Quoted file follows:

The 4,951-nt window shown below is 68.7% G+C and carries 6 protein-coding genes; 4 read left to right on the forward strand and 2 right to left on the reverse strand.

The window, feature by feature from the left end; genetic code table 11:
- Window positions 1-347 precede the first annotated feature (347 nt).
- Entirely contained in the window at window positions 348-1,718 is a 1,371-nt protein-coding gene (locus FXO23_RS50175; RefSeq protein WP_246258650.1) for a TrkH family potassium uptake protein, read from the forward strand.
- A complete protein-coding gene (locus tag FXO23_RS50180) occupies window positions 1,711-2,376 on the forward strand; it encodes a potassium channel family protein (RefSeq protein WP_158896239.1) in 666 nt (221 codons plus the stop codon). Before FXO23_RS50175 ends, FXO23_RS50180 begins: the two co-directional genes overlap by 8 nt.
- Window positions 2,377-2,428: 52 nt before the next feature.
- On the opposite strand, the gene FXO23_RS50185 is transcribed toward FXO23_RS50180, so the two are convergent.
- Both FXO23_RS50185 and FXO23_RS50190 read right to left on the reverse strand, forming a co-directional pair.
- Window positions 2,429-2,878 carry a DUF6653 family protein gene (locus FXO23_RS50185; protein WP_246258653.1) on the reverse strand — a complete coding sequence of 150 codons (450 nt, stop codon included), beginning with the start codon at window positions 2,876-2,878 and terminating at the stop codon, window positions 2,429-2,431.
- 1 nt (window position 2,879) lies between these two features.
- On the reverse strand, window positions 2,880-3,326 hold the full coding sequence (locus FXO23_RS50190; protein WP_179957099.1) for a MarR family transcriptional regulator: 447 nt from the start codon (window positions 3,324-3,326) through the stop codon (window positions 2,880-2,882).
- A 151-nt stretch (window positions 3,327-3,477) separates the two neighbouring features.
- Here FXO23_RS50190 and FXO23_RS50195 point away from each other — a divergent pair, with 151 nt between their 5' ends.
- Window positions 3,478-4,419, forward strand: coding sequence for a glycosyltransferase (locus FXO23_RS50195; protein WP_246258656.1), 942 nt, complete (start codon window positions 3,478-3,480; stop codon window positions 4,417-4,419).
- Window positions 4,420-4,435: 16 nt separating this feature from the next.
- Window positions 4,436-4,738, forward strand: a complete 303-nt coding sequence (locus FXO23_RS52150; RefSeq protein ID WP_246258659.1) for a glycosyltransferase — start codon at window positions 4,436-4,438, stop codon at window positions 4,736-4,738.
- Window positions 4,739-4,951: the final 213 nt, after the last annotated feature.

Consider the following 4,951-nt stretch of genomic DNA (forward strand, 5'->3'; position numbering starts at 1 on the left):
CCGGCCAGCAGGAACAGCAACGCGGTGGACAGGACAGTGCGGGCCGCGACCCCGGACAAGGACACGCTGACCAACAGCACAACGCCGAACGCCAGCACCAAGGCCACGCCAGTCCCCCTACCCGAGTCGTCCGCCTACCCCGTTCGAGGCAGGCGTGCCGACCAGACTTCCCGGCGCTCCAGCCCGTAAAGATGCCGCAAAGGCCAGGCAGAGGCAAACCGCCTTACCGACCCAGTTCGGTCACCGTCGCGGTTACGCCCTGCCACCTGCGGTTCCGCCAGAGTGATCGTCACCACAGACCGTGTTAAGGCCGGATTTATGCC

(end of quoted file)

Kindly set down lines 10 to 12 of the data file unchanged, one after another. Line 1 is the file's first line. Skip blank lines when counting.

- 1 nt (window position 2,879) lies between these two features.
- On the reverse strand, window positions 2,880-3,326 hold the full coding sequence (locus FXO23_RS50190; protein WP_179957099.1) for a MarR family transcriptional regulator: 447 nt from the start codon (window positions 3,324-3,326) through the stop codon (window positions 2,880-2,882).
- A 151-nt stretch (window positions 3,327-3,477) separates the two neighbouring features.